Picking up irrigation pipe, you never know what you may find, at least not a skunk…yet.
I got reminded that I have not been doing very well at this blog so I thought I will just insert a few pictures of my summer to get everyone caught up.
Planting got started late but finished on time thanks to two weeks of good weather and running very long days.
Ridging corn for furrow irrigation was a job in June.
Putting out irrigation pipe, one of my least favorite jobs.
All to be rewarded with this
So we can feed the world.
And of course, we do take a littel time for R&R with friends like everyone else.
I’ve been servicing center pivots the last two days. While pumping up tires I got to thinking, how many tires are on our pivots? This is taking a long time. Doing a little simple math I soon figured, around 260. What? 260 tires on our pivots? That got me to thinking, how many tires does it take for us to farm? Lets see, 20 on one semi, 18 on two others, three more trailers at 8 a piece, 8 on a couple of tractors, 6 on a couple more, 8 on the planter not counting the 48 that don’t hold air, 6 on combine plus I’m guessing well over a 100 more I don’t want to bore you with. I’m going to say I could come up with a tire count over 500 very easy. Bottom line, it’s the little things most, not even I always think about that bring food to the table.
I recently took part in a water tour put on by Hastings, NE city utilities. They took board members of the Little Blue NRD and the Upper Big Blue NRD to look at the pollution control facility, lagoons, power plant, some of the city wells and a local feedyard. We were also given many maps of known contaminated areas of our ground water and the direction these waters are moving. We were informed of the projects in place to help clean up some of these problem areas. Most of these contaminated areas were done by industries before we knew better .
One big problem that just started to show is a high nitrate issue from over application of nitrogen by farmers decades ago, again before we knew better. It has taken some 50 years for this problem to show up and I expect it will take another 50 years of good faming practices for the problem to go away. That leads to the question; what do we do while we are cleaning up this problem?
I have to give the city high marks in their efforts to solve the problem reasonably. We know the problem is on the surface of the aquifer. So one of the things they are testing is a well to see if they can separate the high nitrates from the low. They put two pumps in the same hole using only the lower well for drinking water. The water from the upper part of the well could be used for irrigation water or other industrial uses if this test works out.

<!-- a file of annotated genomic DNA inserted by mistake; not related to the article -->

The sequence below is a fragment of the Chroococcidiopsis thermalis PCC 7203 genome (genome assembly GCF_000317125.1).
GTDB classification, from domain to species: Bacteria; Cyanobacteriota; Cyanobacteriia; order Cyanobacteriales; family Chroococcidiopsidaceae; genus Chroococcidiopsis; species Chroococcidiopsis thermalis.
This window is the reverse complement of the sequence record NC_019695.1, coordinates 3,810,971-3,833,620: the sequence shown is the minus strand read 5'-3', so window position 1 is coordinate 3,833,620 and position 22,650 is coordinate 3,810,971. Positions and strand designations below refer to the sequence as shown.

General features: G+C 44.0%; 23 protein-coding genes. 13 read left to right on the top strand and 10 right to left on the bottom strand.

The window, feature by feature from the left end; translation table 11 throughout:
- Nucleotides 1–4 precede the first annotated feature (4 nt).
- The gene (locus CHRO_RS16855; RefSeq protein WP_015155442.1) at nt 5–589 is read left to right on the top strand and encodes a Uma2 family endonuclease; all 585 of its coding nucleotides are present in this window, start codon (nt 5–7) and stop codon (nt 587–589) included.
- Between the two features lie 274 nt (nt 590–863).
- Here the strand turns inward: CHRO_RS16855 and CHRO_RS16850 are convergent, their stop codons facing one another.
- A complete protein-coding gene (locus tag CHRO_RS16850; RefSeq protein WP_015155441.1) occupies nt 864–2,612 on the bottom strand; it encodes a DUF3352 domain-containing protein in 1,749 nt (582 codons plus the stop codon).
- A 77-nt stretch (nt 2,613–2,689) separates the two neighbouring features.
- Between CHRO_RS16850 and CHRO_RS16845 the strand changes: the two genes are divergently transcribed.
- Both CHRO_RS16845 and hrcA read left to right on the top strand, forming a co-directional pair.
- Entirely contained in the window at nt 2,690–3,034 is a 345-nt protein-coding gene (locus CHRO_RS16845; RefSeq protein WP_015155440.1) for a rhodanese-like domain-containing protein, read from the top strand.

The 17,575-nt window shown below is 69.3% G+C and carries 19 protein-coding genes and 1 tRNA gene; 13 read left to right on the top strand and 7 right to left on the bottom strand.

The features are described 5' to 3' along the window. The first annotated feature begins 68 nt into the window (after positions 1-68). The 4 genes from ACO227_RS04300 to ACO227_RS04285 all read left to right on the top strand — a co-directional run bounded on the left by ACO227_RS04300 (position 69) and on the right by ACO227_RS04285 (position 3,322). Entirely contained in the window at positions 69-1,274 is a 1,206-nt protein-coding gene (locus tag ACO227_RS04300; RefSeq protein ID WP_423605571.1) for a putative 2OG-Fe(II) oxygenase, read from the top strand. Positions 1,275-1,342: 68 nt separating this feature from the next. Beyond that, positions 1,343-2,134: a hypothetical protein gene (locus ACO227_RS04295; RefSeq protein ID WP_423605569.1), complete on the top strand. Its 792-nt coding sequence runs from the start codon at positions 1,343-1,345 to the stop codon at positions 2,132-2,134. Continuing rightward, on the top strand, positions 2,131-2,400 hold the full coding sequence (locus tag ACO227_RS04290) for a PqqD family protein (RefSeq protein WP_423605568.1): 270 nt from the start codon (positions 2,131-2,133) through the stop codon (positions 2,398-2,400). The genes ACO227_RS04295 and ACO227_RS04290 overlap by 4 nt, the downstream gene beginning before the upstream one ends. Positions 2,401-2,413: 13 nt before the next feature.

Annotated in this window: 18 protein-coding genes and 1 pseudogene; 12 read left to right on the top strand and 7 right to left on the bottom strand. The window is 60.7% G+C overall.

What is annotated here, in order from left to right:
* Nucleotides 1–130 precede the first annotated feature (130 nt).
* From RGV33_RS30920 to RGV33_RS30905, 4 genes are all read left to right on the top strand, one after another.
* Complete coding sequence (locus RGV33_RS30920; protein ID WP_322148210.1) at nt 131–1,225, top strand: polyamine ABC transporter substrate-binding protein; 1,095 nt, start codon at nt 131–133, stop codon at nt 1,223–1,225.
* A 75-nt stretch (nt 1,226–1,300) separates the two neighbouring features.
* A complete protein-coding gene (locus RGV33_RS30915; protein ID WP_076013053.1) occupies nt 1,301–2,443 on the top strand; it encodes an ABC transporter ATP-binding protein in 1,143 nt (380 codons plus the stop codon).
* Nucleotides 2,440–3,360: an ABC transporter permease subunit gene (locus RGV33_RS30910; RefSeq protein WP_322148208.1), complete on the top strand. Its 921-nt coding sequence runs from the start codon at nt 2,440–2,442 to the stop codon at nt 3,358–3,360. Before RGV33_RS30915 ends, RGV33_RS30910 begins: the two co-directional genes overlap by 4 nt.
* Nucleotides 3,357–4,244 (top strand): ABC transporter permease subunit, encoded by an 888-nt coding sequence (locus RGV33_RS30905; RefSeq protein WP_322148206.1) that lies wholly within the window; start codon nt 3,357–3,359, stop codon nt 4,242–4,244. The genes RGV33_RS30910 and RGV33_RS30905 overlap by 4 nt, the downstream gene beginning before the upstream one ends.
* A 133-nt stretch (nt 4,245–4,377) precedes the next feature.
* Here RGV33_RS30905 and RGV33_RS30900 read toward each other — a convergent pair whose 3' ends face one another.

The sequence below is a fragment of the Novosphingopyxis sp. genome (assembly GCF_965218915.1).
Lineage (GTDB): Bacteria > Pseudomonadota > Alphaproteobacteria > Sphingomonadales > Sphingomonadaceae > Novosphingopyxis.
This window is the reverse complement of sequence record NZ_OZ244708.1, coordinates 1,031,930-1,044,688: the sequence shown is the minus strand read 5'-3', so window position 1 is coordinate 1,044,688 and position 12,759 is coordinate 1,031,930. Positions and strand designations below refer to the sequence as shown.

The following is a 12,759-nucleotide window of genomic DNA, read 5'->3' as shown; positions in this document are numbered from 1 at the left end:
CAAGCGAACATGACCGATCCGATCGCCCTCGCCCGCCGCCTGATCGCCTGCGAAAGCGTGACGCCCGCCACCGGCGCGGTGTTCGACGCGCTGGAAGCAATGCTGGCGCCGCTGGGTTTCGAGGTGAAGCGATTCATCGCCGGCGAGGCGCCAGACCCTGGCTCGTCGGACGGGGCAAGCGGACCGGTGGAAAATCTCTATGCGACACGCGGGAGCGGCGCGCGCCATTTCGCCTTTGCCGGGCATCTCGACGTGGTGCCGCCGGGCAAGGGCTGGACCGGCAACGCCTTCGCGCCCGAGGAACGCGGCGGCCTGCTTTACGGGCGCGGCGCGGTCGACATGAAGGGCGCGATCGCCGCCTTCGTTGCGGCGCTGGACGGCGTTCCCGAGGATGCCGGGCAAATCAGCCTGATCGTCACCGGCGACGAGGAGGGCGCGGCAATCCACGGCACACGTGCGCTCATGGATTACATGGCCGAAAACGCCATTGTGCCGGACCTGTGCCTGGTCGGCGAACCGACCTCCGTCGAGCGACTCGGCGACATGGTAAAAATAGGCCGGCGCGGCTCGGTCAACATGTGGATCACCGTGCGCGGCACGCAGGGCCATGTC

If low cost tests with reasonable approaches like this are not successful, water treatment plants will have to be put in place at a cost between $52 and $72 million. Keep in mind this is a relatively small community with the water system serving between 25-30,000, depending on how far out they reach to help other smaller communities in the county with quality issues.
I find this as a very expensive solution but how can we ever put a price on clean water? Now that we know better, let’s take care on our water. Clean water is “priceless”
It seems the ag industry can’t do anything right. We either get too much gov’t help, too much from the market place, plant too many GMO crops, use too many pesticides, grow too much, create too much demand and I could go on and on.
With the complaints coming from so many directions, I’m thinking we may have things about right. What could be any other reason for such a wide range of complaints directed at one very important industry? The producers of the safest, most abundant food supply in the world seem to keep taking the heat.
Why are so many complaining? Is it fear? A movement? Jealousy? Anxiety from the world unrest? Maybe, all of the above?
One thing I noticed about many of the complainers is they don’t post a picture of themselves with the complaint they post. That leads to more questions. Are they ashamed of what they write? Is this group of anti-ag people really not that big and they are actually the same people posting over and over with different names?
We may never know or even care to know the answers to these questions but the thing I am proud of is the fact I am part of the agriculture community. The same group that produces the safest, most abundant food in the world. I am also proud to say most of us also put our face next to our word. We take pride in telling the truth about our industry.